At that moment a barking sound comes from outside the front door of the Swift house. Jonathan discovers a lost little dog out in the rain. He takes the dog in and figures he could use a friend. He even names the dog “Tutta.”
[Wing: Where is the lie? #dogsarethebestfriends]
Tutta is indeed a loyal friend to Jonathan, and a few days later after blowing through the rest of his money Jonathan sees an advert for a swanky new car. He remembers what Kareem said about the third wish, but figures the money and Tutta arriving were just coincidences and asks for a new car.
At that moment the TV announces Jonathan’s won the giveaway for the new Vector 5000 sports car. The car’s so cool Jonathan immediately wants to try it out for a test drive even though it looks like the weather’s getting nasty. And despite the worried whining coming from Tutta.
Sure enough, doom comes for Jonathan Swift and the car is sent over a cliff. Weeks later, Jonathan’s distraught mother remembers what he said about the pharaoh’s hand and thinks she can have her son back. She finds the hand and immediately wishes for Jonathan’s return.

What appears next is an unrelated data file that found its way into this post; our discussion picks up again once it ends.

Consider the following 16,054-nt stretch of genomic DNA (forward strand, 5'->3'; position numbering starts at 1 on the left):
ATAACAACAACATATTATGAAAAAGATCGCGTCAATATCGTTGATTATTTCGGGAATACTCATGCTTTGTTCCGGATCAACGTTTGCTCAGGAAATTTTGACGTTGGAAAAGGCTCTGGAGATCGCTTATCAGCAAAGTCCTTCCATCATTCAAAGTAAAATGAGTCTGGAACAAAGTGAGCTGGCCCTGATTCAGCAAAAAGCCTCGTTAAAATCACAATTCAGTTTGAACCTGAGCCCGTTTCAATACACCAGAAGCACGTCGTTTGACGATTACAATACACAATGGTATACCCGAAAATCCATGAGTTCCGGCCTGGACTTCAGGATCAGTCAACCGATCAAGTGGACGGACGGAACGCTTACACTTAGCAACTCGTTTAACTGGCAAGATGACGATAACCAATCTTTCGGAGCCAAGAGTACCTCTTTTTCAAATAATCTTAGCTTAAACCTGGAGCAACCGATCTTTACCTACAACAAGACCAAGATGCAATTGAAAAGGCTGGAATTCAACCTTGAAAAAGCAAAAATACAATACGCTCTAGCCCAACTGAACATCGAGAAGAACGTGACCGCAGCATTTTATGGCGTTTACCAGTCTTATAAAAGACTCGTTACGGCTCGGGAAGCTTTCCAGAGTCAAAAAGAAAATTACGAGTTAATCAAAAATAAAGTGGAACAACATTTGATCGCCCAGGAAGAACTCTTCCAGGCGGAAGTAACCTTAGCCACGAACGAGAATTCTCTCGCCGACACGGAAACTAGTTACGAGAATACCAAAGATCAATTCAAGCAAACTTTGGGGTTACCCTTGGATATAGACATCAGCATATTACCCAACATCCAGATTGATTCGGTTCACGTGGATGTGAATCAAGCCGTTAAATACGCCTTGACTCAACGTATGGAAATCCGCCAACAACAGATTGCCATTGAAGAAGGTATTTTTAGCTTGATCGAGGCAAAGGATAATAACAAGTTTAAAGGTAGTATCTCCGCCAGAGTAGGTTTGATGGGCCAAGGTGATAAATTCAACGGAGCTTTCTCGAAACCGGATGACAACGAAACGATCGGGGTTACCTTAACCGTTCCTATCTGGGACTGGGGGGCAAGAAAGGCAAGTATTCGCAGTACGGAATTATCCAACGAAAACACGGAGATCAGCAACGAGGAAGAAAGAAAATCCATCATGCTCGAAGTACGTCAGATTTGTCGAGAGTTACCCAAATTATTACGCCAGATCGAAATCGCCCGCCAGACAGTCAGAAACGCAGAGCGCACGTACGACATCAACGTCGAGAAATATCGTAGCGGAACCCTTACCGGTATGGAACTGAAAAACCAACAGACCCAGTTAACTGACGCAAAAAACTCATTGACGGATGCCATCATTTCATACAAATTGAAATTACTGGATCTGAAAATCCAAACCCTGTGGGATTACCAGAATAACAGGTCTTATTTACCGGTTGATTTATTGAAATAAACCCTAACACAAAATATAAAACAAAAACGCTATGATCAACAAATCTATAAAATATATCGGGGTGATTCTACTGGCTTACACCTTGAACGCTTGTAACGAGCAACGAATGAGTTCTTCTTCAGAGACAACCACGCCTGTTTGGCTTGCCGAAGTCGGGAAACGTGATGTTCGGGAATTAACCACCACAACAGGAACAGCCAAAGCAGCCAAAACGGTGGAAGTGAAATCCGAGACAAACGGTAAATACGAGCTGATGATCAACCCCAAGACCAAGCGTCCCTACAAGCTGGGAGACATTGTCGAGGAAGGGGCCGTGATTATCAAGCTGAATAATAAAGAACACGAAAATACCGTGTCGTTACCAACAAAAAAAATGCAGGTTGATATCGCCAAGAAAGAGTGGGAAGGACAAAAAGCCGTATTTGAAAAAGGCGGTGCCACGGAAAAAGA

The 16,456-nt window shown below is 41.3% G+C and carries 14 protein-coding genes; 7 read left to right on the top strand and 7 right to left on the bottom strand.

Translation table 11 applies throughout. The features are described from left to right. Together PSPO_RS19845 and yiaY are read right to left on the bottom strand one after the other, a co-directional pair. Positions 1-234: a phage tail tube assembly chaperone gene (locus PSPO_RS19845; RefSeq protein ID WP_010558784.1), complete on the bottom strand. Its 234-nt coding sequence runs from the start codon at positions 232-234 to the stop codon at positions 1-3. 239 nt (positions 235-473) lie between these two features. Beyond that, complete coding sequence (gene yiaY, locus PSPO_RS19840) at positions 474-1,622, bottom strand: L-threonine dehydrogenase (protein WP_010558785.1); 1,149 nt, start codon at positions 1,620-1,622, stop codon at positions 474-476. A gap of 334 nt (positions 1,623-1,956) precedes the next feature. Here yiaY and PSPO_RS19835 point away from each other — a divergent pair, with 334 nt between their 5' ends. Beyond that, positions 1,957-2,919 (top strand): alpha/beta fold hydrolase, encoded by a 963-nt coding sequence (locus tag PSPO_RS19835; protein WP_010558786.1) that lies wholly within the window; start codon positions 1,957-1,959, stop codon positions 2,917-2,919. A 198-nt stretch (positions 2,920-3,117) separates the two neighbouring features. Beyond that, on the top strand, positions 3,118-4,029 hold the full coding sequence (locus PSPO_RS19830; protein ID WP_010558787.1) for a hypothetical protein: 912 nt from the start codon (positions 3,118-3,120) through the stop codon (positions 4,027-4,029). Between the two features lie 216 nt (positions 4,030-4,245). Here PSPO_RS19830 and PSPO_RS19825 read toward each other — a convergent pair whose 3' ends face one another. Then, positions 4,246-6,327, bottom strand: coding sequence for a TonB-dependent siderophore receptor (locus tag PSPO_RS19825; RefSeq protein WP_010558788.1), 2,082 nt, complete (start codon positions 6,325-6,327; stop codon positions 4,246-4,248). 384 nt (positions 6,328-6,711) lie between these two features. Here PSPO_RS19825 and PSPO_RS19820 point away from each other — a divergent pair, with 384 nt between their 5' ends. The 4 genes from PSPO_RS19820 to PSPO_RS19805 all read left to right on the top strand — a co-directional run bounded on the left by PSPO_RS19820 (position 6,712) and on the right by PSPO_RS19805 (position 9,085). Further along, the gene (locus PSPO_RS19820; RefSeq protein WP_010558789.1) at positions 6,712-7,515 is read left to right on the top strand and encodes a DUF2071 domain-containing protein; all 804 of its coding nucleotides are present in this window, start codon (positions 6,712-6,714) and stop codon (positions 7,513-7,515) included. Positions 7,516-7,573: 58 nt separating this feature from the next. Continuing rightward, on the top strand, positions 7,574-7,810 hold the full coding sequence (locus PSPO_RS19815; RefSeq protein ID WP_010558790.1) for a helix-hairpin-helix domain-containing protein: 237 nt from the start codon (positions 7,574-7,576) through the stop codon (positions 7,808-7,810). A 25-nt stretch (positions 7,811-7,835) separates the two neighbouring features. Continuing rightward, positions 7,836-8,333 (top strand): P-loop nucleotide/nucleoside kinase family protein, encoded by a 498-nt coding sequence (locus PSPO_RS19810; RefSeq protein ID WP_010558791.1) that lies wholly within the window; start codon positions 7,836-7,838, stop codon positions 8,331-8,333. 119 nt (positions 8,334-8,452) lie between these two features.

And return he does.
Ranger Bill ends the story explaining Mrs. Swift didn’t specify how she wanted her son back, but cuts off forgetting she only used TWO wishes and could’ve probably fixed him with the second. [Wing: As long as the dog lived.]
Anyway, that’s enough and the campers have to go to bed. See, that wasn’t so bad? They weren’t on the menu for Ranger Bill tonight. A ha.
A ha ha.
Looks like Ranger Bill’s having a snack before bedtime.
Wing since there weren’t any werewolves in the stories proper enjoy this “Letter column” from the back of the issue.
[Wing: Okay, that’s adorable.]
So this was a cheesy little romp into the 90s, wouldn’t you say? Honestly the one story I prefer was the first because it was the longest and it wasn’t a rehash of an old ghost story or urban legend. I wonder what prompted Oriolo to use this as the basis for a movie, or why only one issue was written.
You think anyone wrote to Ranger Bill?
But before we go here’s a pin-up of our favorite ranger.